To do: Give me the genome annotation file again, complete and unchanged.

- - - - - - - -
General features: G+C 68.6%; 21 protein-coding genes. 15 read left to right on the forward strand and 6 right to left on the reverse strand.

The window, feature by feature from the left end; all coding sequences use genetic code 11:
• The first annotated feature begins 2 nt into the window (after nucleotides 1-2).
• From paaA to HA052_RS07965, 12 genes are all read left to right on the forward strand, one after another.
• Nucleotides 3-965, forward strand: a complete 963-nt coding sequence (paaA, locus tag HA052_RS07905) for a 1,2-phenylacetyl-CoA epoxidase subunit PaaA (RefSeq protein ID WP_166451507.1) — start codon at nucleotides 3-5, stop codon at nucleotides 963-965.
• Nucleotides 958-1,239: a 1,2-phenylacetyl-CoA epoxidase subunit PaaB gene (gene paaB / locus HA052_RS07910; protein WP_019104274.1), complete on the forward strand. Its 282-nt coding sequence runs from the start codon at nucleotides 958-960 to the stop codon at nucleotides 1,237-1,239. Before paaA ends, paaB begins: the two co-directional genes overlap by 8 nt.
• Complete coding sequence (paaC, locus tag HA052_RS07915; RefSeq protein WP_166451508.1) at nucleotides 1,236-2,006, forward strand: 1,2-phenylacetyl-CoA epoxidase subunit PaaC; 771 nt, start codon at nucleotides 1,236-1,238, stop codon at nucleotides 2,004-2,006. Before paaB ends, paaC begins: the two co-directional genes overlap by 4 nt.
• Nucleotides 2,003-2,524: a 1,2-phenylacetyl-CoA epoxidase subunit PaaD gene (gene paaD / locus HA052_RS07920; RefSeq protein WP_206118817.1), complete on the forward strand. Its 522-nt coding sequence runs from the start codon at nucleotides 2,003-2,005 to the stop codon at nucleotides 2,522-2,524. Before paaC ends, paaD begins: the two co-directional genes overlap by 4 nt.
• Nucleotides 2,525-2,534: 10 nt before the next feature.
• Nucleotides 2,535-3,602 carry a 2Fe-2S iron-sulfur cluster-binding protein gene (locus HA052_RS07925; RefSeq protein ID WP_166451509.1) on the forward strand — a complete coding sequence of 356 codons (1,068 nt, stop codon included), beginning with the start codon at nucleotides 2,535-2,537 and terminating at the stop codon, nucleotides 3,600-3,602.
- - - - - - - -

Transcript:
General features: G+C 68.6%; 21 protein-coding genes. 15 read left to right on the forward strand and 6 right to left on the reverse strand.

The window, feature by feature from the left end; all coding sequences use genetic code 11:
• The first annotated feature begins 2 nt into the window (after nucleotides 1-2).
• From paaA to HA052_RS07965, 12 genes are all read left to right on the forward strand, one after another.
• Nucleotides 3-965, forward strand: a complete 963-nt coding sequence (paaA, locus tag HA052_RS07905) for a 1,2-phenylacetyl-CoA epoxidase subunit PaaA (RefSeq protein ID WP_166451507.1) — start codon at nucleotides 3-5, stop codon at nucleotides 963-965.
• Nucleotides 958-1,239: a 1,2-phenylacetyl-CoA epoxidase subunit PaaB gene (gene paaB / locus HA052_RS07910; protein WP_019104274.1), complete on the forward strand. Its 282-nt coding sequence runs from the start codon at nucleotides 958-960 to the stop codon at nucleotides 1,237-1,239. Before paaA ends, paaB begins: the two co-directional genes overlap by 8 nt.
• Complete coding sequence (paaC, locus tag HA052_RS07915; RefSeq protein WP_166451508.1) at nucleotides 1,236-2,006, forward strand: 1,2-phenylacetyl-CoA epoxidase subunit PaaC; 771 nt, start codon at nucleotides 1,236-1,238, stop codon at nucleotides 2,004-2,006. Before paaB ends, paaC begins: the two co-directional genes overlap by 4 nt.
• Nucleotides 2,003-2,524: a 1,2-phenylacetyl-CoA epoxidase subunit PaaD gene (gene paaD / locus HA052_RS07920; RefSeq protein WP_206118817.1), complete on the forward strand. Its 522-nt coding sequence runs from the start codon at nucleotides 2,003-2,005 to the stop codon at nucleotides 2,522-2,524. Before paaC ends, paaD begins: the two co-directional genes overlap by 4 nt.
• Nucleotides 2,525-2,534: 10 nt before the next feature.
• Nucleotides 2,535-3,602 carry a 2Fe-2S iron-sulfur cluster-binding protein gene (locus HA052_RS07925; RefSeq protein ID WP_166451509.1) on the forward strand — a complete coding sequence of 356 codons (1,068 nt, stop codon included), beginning with the start codon at nucleotides 2,535-2,537 and terminating at the stop codon, nucleotides 3,600-3,602.